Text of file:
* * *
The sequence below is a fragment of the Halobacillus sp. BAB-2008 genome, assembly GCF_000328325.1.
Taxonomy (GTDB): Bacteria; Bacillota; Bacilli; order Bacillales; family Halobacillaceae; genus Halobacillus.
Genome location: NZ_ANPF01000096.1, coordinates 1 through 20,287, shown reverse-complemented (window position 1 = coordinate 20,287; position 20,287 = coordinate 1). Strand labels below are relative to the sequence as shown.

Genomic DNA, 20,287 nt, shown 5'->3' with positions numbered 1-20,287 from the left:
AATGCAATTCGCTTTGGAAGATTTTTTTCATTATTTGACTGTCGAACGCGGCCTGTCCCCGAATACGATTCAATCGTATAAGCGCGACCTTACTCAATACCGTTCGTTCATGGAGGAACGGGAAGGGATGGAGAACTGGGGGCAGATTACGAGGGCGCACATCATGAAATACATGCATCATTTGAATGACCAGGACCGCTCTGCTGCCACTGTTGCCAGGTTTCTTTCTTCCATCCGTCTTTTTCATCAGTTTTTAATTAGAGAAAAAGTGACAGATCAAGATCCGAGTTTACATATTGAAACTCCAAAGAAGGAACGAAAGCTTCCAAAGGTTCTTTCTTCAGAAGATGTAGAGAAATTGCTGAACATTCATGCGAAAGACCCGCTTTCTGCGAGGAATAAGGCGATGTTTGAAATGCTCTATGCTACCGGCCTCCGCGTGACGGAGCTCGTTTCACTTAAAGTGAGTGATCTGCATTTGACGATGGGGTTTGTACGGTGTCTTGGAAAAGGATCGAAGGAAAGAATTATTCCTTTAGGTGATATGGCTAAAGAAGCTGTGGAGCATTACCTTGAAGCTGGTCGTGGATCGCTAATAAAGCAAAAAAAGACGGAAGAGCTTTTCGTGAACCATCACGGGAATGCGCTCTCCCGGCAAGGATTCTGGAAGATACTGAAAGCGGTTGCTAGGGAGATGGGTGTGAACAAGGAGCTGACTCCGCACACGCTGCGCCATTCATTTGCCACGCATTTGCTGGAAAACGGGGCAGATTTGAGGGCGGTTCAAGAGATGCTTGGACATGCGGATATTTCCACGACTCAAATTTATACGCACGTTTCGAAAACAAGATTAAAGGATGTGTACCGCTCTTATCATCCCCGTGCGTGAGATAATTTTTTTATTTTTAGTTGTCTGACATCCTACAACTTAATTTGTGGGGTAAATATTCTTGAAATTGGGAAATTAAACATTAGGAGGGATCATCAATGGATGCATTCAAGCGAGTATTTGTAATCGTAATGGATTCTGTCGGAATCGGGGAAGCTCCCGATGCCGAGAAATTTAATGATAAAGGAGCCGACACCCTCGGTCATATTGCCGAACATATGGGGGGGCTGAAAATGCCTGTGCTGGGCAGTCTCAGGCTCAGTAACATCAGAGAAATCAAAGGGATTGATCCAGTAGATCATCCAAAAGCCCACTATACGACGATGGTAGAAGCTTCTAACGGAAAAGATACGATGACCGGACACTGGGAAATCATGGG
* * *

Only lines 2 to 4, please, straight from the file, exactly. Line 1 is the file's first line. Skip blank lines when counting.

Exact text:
Taxonomy (GTDB): Bacteria; Bacillota; Bacilli; order Bacillales; family Halobacillaceae; genus Halobacillus.
Genome location: NZ_ANPF01000096.1, coordinates 1 through 20,287, shown reverse-complemented (window position 1 = coordinate 20,287; position 20,287 = coordinate 1). Strand labels below are relative to the sequence as shown.

Genomic DNA, 20,287 nt, shown 5'->3' with positions numbered 1-20,287 from the left: